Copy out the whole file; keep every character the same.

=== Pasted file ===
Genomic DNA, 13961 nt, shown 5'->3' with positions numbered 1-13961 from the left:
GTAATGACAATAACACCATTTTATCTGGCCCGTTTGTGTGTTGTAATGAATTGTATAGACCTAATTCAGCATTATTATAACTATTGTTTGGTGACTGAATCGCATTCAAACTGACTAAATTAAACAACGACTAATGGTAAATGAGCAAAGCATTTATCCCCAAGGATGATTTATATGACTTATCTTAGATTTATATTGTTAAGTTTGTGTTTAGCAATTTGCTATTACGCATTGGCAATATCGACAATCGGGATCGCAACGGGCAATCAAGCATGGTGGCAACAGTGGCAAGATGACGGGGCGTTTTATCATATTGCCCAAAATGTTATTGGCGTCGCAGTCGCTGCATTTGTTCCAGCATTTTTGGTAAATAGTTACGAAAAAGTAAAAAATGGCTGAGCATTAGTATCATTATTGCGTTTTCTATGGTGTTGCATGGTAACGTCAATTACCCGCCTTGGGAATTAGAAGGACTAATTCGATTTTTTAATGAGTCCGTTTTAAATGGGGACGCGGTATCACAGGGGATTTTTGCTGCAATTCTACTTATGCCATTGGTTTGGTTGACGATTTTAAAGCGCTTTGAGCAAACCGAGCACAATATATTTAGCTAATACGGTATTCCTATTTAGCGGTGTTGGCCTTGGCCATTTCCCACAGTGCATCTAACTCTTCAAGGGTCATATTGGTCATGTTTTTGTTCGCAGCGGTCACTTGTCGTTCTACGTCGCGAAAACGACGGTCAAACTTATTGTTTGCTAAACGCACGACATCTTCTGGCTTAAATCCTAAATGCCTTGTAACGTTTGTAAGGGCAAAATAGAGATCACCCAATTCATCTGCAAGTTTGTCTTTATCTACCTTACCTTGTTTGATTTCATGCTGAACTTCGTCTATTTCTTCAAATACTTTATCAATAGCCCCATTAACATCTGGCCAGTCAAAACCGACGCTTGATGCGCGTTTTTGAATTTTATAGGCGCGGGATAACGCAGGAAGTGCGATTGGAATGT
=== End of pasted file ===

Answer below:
Genomic DNA, 13961 nt, shown 5'->3' with positions numbered 1-13961 from the left:
GTAATGACAATAACACCATTTTATCTGGCCCGTTTGTGTGTTGTAATGAATTGTATAGACCTAATTCAGCATTATTATAACTATTGTTTGGTGACTGAATCGCATTCAAACTGACTAAATTAAACAACGACTAATGGTAAATGAGCAAAGCATTTATCCCCAAGGATGATTTATATGACTTATCTTAGATTTATATTGTTAAGTTTGTGTTTAGCAATTTGCTATTACGCATTGGCAATATCGACAATCGGGATCGCAACGGGCAATCAAGCATGGTGGCAACAGTGGCAAGATGACGGGGCGTTTTATCATATTGCCCAAAATGTTATTGGCGTCGCAGTCGCTGCATTTGTTCCAGCATTTTTGGTAAATAGTTACGAAAAAGTAAAAAATGGCTGAGCATTAGTATCATTATTGCGTTTTCTATGGTGTTGCATGGTAACGTCAATTACCCGCCTTGGGAATTAGAAGGACTAATTCGATTTTTTAATGAGTCCGTTTTAAATGGGGACGCGGTATCACAGGGGATTTTTGCTGCAATTCTACTTATGCCATTGGTTTGGTTGACGATTTTAAAGCGCTTTGAGCAAACCGAGCACAATATATTTAGCTAATACGGTATTCCTATTTAGCGGTGTTGGCCTTGGCCATTTCCCACAGTGCATCTAACTCTTCAAGGGTCATATTGGTCATGTTTTTGTTCGCAGCGGTCACTTGTCGTTCTACGTCGCGAAAACGACGGTCAAACTTATTGTTTGCTAAACGCACGACATCTTCTGGCTTAAATCCTAAATGCCTTGTAACGTTTGTAAGGGCAAAATAGAGATCACCCAATTCATCTGCAAGTTTGTCTTTATCTACCTTACCTTGTTTGATTTCATGCTGAACTTCGTCTATTTCTTCAAATACTTTATCAATAGCCCCATTAACATCTGGCCAGTCAAAACCGACGCTTGATGCGCGTTTTTGAATTTTATAGGCGCGGGATAACGCAGGAAGTGCGATTGGAATGT